So how easily do soccer and dance relate…very easily if you ask me.
With the 2014 FIFA World Cup under way, there’s a lot talk and buzz about Soccer going on.
Soccer is a sport that competes on a national level with 250 million players across 200 countries, with a huge audience of around 3.3-3.5 billon fans. There is no wonder why Soccer gets the world talking.
While I’m by no means a sports buff, I still enjoy watching a good game (basketball, volleyball and soccer being my favorite sports) and appreciate sports for not only the great exercise it provides but a good show it can put on. And it is especially true with soccer. It’s a sport that has beautiful grace, speed and flair that relates all to well to dance.
In fact in my mind I feel soccer is the sport that relates the most to dance, no contest. Were going to get into the reasons why, but before that I’m going share some perspective and get you more on board with soccer relating to dance (if there’s any doubts). Watch this video:
Similarities Between Soccer and Dance
Now that we established a little perspective. Lets talks about the similarities between soccer and dace.
Foundation Of The Feet
The body’s foundation is the feet. With any kind of physical activity, you got to move those feet to get you where you need to go. You got to score that goal! Soccer and dance are physical activities that rely and use the feet tremendously. Yes dance’s foundation is at the feet. The arm, face, chest, fingers, hips, belly and shoulder are great but the feet is where dance rests at, the feet support the dance.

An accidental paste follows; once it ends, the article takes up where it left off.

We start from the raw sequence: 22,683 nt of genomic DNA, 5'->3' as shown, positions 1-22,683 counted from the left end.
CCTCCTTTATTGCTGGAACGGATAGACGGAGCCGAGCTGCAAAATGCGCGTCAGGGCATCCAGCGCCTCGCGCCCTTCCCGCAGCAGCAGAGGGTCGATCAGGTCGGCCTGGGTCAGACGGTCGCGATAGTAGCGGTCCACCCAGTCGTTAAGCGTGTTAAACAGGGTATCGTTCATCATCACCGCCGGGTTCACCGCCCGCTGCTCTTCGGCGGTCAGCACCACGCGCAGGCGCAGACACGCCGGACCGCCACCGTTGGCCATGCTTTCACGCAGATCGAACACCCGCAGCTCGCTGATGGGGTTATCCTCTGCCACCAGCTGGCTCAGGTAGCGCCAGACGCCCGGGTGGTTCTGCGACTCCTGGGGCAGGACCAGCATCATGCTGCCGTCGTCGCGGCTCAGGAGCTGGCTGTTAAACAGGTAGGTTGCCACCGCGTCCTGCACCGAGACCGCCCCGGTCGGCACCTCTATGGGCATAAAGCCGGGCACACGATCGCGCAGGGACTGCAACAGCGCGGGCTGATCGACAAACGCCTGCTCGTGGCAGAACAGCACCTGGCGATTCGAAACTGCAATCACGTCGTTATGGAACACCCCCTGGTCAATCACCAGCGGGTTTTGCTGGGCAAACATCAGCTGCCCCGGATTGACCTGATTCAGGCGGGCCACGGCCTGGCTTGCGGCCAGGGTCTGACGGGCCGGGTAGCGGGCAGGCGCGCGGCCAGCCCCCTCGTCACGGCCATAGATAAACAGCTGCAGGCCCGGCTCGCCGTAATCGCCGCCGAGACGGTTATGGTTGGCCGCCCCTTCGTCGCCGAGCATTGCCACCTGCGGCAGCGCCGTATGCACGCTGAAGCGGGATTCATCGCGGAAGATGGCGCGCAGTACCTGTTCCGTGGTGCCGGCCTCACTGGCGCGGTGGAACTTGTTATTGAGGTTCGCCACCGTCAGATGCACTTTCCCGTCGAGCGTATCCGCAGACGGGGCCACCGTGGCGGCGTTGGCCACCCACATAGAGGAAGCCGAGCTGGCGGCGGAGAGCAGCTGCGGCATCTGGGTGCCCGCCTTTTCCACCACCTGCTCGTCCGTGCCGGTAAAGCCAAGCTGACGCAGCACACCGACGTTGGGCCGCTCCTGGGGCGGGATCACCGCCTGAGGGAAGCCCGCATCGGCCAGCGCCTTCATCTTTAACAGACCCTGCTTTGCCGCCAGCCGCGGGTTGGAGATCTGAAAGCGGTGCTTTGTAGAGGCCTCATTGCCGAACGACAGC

Dance by definition is movement and the feet take (move) us to where we want to go. Without feet we would stand still and at that point you’re really not dancing much. So be thankful for your trusty set of feet that allow you move about. And of course with soccer being a sport where a player is scoring mostly with their feet; you get a recipe for some heavy foot work.
Here is a quote from LStrumsky:
“Soccer is also a game that encompasses endurance, speed, agility, balance, footwork and power just like dance. Without these movements, soccer would be nothing. There is a lot more to soccer than just scoring a goal. The first thing an athlete will learn about soccer is the amount of footwork that it takes. Some of the first moves I learned were the foundation and ball touches. Foundation is when you hit the ball back and forth between the inside of your feet while trying to get a rhythm. Ball touches are when you are tapping the top of the ball with the bottom of your cleat repeatedly. These two skills incorporate the auditory theory. The auditory theory is demonstrated here because of the repeated pattern of tapping the ball and the rhythm that is created.”
The above quote also describes another great similarity which is rhythm. In order to control the ball across a huge field around dozens of opponents, a soccer player is going need a good grasp on rhythm, footwork and control. Control is something that dancers need to showcase the dance to their best ability allowing the dancer to control what body parts they want to move, how fast they want to move and how much energy they want in each movement. With soccer and dance, a person needs control, rhythm and footwork to make it work and it all starts with the feet.
Endurance, Excitement & Stamina
Both soccer and dance need a huge amount of endurance and stamina from the body. They need the body not only to move about in big bursts but also in set amount of times. Amounts of time that ask a lot of the body; it’s something that soccer players and dancers quickly get used to. A person’s body needs the ability to handle the physical work.